A bowl full of lentils is the first thing that catches my eye among the tools and ancient ostracons (potsherds with writing scratched into them) on the worktable of antiquities conservator Marina Moustaka. I ask what they’re doing there and she tells me that lentils are the best way to store the delicate relics and that this particular bowl will be used for a Cycladic idol from the Steinhardt collection, which is being painstakingly cleaned in the lab of the Ephorate of Cycladic Antiquities.
The statuette of a female figure with folded arms is one of six artifacts that returned to their proper home a few weeks ago after being seized from the American billionaire Michael Steinhardt in 2021. The archaeologists, who received the relics from their interim stop at the National Archaeological Museum in Athens, were both awed and immensely relieved that they would finally be able to claim their place in the new Museum of Cycladic Culture that is being created on the island.
“The museum will host the largest number of Cycladic antiquities in the world,” says antiquities ephor (or curator) Demetris Athanasoulis as we make our way through the narrow, winding streets of Naxos’ medieval town to reach the castle (Kastro). The front is on the sea and the back is covered in scaffolding as the walls undergo repairs.
As we ride the elevator in the Catholic Monastery of Ursuline – which has a lovely café – Athanasoulis tells us about the origins of the Venetian castle, which he says dates to Byzantium, since the walls were built in the 7th century using ancient materials. The Venetians added a church and residences, many of which are still lived in today, creating a mishmash of eras, cultures and uses.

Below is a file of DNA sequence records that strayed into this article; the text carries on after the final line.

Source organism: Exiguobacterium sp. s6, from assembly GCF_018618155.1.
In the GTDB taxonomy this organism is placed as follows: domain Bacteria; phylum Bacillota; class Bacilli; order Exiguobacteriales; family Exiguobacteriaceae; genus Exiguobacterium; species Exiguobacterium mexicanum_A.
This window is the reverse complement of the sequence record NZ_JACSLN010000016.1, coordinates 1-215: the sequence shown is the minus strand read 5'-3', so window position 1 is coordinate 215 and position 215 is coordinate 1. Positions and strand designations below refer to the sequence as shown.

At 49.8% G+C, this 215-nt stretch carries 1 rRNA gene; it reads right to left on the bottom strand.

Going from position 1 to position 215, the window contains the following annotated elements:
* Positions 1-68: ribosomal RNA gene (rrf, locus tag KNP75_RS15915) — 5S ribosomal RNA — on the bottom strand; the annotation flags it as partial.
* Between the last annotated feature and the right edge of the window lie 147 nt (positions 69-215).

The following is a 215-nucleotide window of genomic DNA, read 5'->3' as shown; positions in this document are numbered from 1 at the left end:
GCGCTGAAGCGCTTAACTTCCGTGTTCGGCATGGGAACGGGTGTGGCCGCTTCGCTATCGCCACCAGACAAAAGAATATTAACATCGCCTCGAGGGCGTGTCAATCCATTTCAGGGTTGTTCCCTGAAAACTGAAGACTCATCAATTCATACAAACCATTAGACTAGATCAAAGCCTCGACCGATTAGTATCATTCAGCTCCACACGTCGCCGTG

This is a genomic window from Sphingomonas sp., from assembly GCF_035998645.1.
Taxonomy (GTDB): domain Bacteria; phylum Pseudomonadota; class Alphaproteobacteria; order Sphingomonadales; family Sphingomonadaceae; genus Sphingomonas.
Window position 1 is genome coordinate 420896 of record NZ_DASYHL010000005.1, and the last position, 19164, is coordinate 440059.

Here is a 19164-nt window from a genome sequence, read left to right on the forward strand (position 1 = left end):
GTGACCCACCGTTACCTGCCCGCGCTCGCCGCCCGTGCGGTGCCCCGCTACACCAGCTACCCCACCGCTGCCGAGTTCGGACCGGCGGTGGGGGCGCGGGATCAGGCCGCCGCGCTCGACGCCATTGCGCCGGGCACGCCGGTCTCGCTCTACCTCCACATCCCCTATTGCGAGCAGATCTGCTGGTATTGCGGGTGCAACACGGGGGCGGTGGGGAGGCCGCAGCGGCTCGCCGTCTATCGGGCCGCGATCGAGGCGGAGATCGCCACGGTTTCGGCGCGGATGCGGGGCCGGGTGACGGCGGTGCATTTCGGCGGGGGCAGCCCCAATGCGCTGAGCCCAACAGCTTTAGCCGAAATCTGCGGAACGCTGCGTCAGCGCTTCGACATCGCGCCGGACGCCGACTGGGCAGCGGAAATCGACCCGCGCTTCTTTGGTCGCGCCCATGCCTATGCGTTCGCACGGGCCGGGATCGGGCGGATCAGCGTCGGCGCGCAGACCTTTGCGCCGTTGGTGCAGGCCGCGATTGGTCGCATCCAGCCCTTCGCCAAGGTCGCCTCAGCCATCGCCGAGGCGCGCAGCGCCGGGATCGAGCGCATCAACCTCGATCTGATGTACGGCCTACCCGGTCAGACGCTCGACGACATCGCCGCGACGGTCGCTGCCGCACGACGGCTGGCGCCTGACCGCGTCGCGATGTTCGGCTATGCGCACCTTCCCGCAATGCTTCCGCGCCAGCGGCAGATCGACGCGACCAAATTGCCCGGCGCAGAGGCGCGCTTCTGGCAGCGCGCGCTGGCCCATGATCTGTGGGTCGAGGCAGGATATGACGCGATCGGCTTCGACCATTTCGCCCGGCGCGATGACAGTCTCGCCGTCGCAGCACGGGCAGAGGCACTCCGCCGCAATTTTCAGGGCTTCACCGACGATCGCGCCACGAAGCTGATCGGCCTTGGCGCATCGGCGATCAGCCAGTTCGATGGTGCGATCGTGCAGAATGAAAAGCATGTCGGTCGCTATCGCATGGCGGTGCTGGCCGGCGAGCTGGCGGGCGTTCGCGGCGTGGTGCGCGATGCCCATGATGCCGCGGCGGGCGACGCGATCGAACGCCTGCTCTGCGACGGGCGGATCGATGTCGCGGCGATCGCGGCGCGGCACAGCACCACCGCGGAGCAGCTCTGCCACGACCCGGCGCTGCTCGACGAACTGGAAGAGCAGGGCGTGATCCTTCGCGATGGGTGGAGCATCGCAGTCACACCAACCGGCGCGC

This is one of the castle’s very special characteristics that the distinguished archaeologist wants to showcase with the creation of a cluster of museums dedicated to the civilizations of the Cyclades, from prehistoric times to the Middle Ages, a project worth 8.3 million euros that is being carried out with European Union and regional funding.
“We are creating three new museums inside another museum, because the castle is a showpiece all by itself. By doing so, we want to make the castle an intrinsic part of the local community again. A new museum outside the city would have been cut off from the community,” says Athanasoulis.
Athanasoulis takes us up and down staircases, through old wooden doors, past huge sacks of construction materials and tools, through crypts and out onto openings with incredible views of the Aegean Sea. He takes us to dusty chambers where he shows us sections of church domes and murals that will grace the Museum of Byzantine Naxos. We walk through the temporary archaeological exhibition and see the small but important Martinos collection that has been donated to the new museum, as well as the unique Cycladic pieces that will go on show, before entering the old archaeological museum, which looks like a proper construction site. Work on the exteriors and interiors is being carried out simultaneously so the museums can all be delivered to the public within the next four years, with some halls being ready to welcome guests sooner than others, according to the archaeologist.
But how are the practical questions of accessibility for people with disabilities and signposting, for example, going to be handled at a site where only basic interventions are permitted?